Mah jongg is a true cultural hybrid. With roots in Ancient China, the game made a surprisingly lasting impression on American audiences in the 1920s and 30s and has endured ever since. Working with Patsy Tarr and the 2wice Arts Foundation, Pentagram designed and developed Mah Jongg: Crak, Bam, Dot, a publication that celebrates the fascinating history and visual universe of the game. First published in 2010, the book has been reissued by 2wice in a new edition that responds to mah jongg’s rising popularity with new players, some 2,500 years after it was legendarily invented by Confucius.
The book’s original edition was highly sought after by mah-jongg enthusiasts and quickly sold out. It accompanied Project Mah Jongg, an exhibition that originated at the Museum of Jewish Heritage in New York before traveling to almost a dozen cultural institutions across the country, becoming Pentagram’s most widely seen exhibition. Curator Melissa Martens Yaverbaum proposed the concept for the show and worked with Pentagram and 2wice to create content for the book that explored the intersection of Asian and Jewish cultures in the history of mah jongg.
For the book and exhibition, 2wice commissioned a group of guest artists to interpret the game through their distinct sensibilities. Fashion designer Isaac Mizrahi sketched mah jongg-inspired ensembles; Maira Kalman illustrated a “mah jongg murder mystery”; Bruce McCall created “Miami Mah Jongg”; and Christoph Niemann designed new tile iconography combining the visual language of mah jongg with symbols of Jewish life like bagels and dreidels.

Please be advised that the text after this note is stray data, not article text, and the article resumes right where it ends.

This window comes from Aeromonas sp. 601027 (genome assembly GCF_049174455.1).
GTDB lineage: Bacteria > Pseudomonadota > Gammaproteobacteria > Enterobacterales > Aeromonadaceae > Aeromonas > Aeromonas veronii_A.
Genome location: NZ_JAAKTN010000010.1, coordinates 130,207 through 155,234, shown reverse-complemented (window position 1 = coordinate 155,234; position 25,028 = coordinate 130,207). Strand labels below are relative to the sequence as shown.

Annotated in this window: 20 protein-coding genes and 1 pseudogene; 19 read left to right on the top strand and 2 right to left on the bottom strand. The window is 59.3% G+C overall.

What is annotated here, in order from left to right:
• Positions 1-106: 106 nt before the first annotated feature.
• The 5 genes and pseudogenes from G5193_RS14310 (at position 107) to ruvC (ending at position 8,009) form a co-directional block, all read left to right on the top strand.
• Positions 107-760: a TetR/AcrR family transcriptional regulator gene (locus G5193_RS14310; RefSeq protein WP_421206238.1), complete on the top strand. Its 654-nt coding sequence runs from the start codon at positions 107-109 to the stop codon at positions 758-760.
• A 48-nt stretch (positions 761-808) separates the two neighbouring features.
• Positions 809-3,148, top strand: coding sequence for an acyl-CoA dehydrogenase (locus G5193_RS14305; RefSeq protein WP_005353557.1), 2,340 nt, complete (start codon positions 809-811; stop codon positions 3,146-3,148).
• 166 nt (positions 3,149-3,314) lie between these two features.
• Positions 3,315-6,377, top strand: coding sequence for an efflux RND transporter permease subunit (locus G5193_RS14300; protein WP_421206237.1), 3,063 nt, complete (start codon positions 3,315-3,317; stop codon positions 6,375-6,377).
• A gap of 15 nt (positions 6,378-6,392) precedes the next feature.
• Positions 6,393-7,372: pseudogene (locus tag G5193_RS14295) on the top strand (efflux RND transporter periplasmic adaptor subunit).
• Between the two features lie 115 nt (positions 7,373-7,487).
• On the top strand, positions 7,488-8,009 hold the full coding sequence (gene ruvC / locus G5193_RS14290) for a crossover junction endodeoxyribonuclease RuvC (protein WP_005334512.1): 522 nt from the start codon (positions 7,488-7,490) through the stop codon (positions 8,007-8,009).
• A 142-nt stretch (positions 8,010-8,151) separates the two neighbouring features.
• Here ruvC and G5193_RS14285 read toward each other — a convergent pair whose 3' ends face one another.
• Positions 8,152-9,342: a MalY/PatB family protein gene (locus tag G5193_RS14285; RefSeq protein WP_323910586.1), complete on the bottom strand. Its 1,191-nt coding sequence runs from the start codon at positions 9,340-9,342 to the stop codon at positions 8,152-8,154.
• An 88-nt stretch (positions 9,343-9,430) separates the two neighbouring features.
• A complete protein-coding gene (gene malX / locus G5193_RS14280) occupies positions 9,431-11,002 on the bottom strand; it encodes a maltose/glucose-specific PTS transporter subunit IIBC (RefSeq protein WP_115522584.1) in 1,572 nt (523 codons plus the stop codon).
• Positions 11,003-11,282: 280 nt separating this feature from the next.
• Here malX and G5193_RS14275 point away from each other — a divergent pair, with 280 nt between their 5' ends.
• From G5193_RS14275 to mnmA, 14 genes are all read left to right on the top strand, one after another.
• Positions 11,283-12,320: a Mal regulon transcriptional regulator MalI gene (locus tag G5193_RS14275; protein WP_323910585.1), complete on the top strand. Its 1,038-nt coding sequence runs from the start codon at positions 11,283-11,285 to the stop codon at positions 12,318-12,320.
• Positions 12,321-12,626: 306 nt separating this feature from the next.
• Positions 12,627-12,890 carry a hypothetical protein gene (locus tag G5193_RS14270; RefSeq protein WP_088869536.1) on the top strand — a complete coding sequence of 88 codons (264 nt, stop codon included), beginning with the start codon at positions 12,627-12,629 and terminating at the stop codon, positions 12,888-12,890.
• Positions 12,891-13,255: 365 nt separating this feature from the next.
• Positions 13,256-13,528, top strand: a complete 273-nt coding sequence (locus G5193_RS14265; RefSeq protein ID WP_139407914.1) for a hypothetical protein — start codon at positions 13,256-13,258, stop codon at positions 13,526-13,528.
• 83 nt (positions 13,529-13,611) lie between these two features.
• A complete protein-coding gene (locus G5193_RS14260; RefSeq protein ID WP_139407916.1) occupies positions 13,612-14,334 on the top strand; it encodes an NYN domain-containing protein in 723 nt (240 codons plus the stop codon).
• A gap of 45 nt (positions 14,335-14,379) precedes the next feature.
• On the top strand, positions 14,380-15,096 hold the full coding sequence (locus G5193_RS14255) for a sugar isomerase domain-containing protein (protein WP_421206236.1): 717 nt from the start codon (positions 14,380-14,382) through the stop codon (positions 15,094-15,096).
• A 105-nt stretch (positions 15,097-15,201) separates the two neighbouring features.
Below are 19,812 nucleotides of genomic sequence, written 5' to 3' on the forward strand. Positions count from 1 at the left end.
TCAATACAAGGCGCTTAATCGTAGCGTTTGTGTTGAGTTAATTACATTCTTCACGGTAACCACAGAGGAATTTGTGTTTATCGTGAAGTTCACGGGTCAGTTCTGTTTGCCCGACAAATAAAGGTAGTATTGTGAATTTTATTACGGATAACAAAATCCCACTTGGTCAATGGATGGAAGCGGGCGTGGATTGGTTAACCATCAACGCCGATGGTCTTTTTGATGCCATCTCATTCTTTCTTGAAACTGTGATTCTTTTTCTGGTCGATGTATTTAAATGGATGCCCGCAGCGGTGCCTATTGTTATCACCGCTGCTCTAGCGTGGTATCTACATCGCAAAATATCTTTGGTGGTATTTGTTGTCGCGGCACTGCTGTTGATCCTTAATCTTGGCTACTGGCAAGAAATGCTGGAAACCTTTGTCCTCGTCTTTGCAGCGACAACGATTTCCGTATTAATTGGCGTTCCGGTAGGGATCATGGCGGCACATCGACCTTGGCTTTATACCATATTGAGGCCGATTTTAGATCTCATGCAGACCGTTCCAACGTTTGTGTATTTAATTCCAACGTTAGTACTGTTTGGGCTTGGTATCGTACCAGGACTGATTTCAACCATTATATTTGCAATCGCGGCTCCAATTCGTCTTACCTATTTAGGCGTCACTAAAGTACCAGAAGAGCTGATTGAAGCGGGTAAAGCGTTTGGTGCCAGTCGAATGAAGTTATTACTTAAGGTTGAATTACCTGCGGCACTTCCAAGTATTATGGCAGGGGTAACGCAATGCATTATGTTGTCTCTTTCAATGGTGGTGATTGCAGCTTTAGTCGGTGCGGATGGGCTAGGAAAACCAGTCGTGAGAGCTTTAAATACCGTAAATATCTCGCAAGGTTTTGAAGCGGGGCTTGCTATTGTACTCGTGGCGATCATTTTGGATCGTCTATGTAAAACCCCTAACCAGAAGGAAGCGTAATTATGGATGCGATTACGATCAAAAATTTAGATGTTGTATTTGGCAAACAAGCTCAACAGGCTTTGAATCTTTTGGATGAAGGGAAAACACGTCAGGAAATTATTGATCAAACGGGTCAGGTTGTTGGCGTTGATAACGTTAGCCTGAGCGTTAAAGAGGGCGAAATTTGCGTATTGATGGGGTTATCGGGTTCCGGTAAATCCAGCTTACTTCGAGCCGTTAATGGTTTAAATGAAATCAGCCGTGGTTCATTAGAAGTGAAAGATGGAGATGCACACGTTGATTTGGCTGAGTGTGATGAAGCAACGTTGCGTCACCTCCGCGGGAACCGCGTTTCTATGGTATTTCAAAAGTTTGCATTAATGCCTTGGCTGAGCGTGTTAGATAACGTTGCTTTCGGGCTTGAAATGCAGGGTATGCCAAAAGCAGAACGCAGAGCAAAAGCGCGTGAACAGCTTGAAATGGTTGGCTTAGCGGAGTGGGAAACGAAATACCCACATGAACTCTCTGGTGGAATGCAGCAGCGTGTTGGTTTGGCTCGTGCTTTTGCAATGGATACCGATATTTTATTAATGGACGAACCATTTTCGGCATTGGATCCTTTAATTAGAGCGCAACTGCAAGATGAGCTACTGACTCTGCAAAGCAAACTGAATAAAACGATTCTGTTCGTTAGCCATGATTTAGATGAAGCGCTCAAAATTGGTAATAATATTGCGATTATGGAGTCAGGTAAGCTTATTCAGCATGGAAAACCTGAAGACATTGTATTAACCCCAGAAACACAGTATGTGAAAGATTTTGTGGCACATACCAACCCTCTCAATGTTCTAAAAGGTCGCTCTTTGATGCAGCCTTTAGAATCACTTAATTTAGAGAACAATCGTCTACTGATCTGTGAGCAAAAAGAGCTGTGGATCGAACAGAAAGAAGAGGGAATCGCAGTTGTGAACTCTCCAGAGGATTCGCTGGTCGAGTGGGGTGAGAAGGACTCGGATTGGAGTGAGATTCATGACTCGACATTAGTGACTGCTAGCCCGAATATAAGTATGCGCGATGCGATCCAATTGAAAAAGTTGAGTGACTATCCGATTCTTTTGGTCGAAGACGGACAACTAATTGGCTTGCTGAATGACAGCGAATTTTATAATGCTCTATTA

The book also looks at the connections between mah jongg and Jewish- and Chinese-American cultures, with essays by Jennifer 8. Lee, on the popularity of Chinese food with American Jews; Wendy Goodman, on the designer Tony Duquette; Paul Shaw, on ethnic typefaces; and Daniel Cappello, on the Chinese-American actress Anna May Wong. Portfolios highlight imagery from the mah-jongg craze of the early 20th century; vintage sets, tiles and other ephemera; and fortunes from Chinese fortune cookies. The reprint features a new introduction by 2wice publisher Patsy Tarr, an avid mah-jongg player herself.
The book is designed with the proportions and rounded corners of a mah-jongg tile. Custom typography is adapted from lettering that, like the game, is assembled by arranging tiles.